Jury Awards Couple No Damages For Bungled Marijuana Raid Predicated On Wet Tea Leaves

from the sheriff's-office-free-to-abuse-citizens-again dept

A jury has shrugged its shoulders in response to a farcical effort by local publicity hounds/drug warriors to score a 4/20 marijuana bust, only to end up with a handful of garden supplies and violated rights. The lead-up to the bungled raid of Robert and Addie Harte's house included a law enforcement agency hoping to bury the previous year's 4/20 raid failure (in which tomatoes were seized), a state trooper compiling a freelance database of garden store visitors, two field drug tests that identified tea leaves as marijuana, and a whole lot of might-makes-right drug warrioring.

By the time it was over, the Hartes had been held at gunpoint for two hours while the sheriff's department desperately tried to find something illegal in their home. Nothing was found and the Hartes sued the law enforcement agency. The district court said this was fine: officers should be able to rely on the results of field drug tests, even when said field drug tests are notoriously fallible.

The Appeals Court, however, disagreed entirely with the lower court's "ignorance = immunity" theory.

The defendants in this case caused an unjustified governmental intrusion into the Harte's’ home based on nothing more than junk science, an incompetent investigation, and a publicity stunt. The Fourth Amendment does not condone this conduct, and neither can I.

It's of little comfort to the Hartes, however. While the Appeals Court may have stripped the immunity, it was still up to a jury to decide how much this debacle was going to cost taxpayers footing the bill for law enforcement malfeasance. I guess taxpayers can breathe a little easier, even if it means the sheriff's office no longer faces much of a deterrent effect. Jacob Sullum at Reason has the disappointing details.

This week a federal jury declined to award any damages to Adlynn and Robert Harte, the Leawood, Kansas, couple whose home was raided in 2012 based on a field tests that supposedly identified wet tea leaves in their trash as marijuana. The verdict is not very surprising, since the only claim the Hartes were allowed to pursue required them to show that Johnson County sheriff's deputies lied about the results of the tests.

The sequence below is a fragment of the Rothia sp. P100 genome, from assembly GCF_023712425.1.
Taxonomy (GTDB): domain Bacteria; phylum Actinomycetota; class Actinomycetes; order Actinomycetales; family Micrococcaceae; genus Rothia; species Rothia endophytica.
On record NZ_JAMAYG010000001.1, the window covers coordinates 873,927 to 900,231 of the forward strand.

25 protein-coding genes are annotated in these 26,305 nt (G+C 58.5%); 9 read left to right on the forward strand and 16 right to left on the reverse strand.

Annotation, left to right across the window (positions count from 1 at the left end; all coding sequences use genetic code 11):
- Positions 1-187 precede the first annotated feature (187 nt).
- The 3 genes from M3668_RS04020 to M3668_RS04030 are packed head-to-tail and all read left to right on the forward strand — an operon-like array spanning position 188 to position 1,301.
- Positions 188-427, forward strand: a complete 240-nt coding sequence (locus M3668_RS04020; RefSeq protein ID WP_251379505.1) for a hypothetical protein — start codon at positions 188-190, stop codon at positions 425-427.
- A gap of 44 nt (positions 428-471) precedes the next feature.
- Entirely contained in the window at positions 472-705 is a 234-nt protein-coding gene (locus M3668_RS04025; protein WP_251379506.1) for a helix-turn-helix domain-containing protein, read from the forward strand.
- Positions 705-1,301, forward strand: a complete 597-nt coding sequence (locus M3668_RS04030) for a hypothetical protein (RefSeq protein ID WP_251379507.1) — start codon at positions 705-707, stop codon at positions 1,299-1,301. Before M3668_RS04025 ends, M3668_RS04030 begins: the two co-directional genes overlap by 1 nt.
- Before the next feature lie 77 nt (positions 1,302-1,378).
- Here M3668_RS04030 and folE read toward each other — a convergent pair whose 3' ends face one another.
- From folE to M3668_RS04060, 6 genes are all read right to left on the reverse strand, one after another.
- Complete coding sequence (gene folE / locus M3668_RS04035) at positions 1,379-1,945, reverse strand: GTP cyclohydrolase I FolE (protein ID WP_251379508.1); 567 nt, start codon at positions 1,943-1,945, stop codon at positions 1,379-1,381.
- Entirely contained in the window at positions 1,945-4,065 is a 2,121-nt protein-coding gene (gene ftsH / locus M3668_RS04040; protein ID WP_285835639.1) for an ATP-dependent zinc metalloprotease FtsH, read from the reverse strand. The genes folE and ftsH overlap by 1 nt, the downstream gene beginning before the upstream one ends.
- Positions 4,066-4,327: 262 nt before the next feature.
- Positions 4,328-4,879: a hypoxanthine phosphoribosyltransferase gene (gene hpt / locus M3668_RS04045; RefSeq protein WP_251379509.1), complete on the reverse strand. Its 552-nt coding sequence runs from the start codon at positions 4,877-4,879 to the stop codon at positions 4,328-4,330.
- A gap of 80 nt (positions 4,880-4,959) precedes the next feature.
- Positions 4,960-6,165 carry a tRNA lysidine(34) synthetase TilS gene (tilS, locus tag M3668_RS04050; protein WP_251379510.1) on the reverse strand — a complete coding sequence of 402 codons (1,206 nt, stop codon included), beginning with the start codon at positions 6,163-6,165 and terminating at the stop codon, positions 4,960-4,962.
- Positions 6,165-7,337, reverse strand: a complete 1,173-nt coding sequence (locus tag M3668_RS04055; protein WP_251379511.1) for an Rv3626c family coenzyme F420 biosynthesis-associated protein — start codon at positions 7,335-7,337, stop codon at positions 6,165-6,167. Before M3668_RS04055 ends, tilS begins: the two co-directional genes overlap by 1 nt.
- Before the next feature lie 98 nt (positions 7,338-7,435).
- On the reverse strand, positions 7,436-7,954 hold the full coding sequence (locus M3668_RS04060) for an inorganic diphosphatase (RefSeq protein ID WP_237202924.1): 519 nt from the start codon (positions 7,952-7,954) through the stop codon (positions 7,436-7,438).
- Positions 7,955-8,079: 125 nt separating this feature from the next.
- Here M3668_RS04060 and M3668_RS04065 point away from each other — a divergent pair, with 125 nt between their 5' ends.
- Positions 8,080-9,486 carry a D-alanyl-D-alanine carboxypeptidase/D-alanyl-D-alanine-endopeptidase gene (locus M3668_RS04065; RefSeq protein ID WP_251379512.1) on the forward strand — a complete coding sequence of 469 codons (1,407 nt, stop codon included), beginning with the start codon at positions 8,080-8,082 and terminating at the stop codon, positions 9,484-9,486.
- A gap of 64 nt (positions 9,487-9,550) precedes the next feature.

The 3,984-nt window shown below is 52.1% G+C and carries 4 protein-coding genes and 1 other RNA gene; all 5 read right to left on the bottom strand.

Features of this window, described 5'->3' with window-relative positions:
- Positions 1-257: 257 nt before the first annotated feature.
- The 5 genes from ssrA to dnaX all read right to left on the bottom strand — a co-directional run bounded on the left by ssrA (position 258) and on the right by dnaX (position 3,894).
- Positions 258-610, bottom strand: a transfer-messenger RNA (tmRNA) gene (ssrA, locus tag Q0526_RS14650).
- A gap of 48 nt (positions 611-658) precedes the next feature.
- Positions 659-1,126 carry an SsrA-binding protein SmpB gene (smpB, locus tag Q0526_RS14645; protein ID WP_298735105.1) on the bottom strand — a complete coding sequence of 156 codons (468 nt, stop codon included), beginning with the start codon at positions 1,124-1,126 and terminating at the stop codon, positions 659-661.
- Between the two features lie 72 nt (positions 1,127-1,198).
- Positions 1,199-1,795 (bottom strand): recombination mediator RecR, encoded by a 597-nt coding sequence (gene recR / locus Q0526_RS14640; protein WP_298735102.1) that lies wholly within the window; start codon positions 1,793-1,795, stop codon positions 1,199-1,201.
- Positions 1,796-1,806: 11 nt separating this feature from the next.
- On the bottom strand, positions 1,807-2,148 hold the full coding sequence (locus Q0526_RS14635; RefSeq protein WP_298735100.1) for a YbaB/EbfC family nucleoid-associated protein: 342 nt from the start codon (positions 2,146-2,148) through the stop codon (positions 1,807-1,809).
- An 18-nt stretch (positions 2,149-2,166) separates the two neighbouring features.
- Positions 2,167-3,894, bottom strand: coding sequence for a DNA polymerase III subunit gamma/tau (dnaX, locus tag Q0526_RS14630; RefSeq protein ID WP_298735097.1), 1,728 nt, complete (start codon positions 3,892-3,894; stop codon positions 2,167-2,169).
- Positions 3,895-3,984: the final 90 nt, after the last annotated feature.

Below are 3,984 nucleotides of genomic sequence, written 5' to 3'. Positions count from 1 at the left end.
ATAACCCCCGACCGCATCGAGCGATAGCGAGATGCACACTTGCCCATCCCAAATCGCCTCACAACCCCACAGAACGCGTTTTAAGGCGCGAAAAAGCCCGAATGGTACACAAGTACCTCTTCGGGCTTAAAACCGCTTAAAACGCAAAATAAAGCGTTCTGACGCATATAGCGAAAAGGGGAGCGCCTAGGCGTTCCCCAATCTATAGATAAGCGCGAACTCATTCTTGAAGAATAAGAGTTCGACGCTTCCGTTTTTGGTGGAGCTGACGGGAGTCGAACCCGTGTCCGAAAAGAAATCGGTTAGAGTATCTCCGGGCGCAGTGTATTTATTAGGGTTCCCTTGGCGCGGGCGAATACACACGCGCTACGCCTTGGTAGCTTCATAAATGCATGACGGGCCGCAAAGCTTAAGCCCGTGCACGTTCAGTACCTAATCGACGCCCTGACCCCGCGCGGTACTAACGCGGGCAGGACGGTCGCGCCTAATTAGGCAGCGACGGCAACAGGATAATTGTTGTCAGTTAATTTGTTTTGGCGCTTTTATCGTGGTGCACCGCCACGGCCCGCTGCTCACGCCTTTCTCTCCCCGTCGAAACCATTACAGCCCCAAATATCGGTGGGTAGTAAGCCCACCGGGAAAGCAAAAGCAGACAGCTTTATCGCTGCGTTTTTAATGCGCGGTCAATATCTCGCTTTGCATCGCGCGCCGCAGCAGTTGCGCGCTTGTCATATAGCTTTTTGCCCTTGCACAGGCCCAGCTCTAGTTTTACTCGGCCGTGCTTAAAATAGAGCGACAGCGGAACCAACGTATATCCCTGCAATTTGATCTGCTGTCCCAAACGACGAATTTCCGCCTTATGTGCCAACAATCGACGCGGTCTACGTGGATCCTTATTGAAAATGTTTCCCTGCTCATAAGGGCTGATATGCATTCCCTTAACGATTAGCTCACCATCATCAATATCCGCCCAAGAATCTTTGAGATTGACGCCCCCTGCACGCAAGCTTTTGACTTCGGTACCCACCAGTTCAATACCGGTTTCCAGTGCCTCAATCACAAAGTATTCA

Limited to that one claim, it's unlikely the Hartes will ever see monetary damages awarded, even on appeal. As for the sheriff's office, its claims of infallible field drug tests will continue to be held up as another example of just how ignorant courts allow law enforcement officers to be.

[D]eputy Mark Burns confessed that he had never seen loose tea before but thought, based on his training and experience, that it looked like marijuana leaves. A lab technician consulted after the raid disagreed, saying the leaves didn't "appear to be marijuana" to the unaided eye and didn't "look anything like marijuana leaves or stems" under a microscope. Burns himself did not deem the leaves suspicious the first time he pulled them out of the Hartes' garbage. But he thought they were worth testing when he returned a week later, 10 days before the raids demanded by Operation Constant Gardener. Sheriff Frank Denning, who authorized the search of the Hartes' home without laboratory confirmation of the field test results, claimed he had never heard such tests could generate false positives, despite four decades in law enforcement and despite the warning on the label. Maybe Burns and Denning were both lying, but it is at least as easy to believe they were simply uninformed, incompetent, and careless.

The Appeals Court tore this useful ignorance apart, allowing the Hartes' case to proceed. The lack of awarded damages -- and the reduction of the case to a single assertion almost impossible to prove -- reinstates the shield of willful ignorance. The less cops know about the tools they use, the better. You can't perjure yourself if you don't read the warning label or educate yourself about field test failure rates. Not knowing stuff makes the job so much easier. In law enforcement, ignorance is better than bliss. It's a Get Out Of Litigation Free card.


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  1. identicon
    Anonymous Coward, 10 Jan 2018 @ 8:24am

    Re: New law against reckless stupidity

    We don't need a law against reckless stupidity, we just need cops to be held accountable for not knowing the laws they're supposed to be enforcing.

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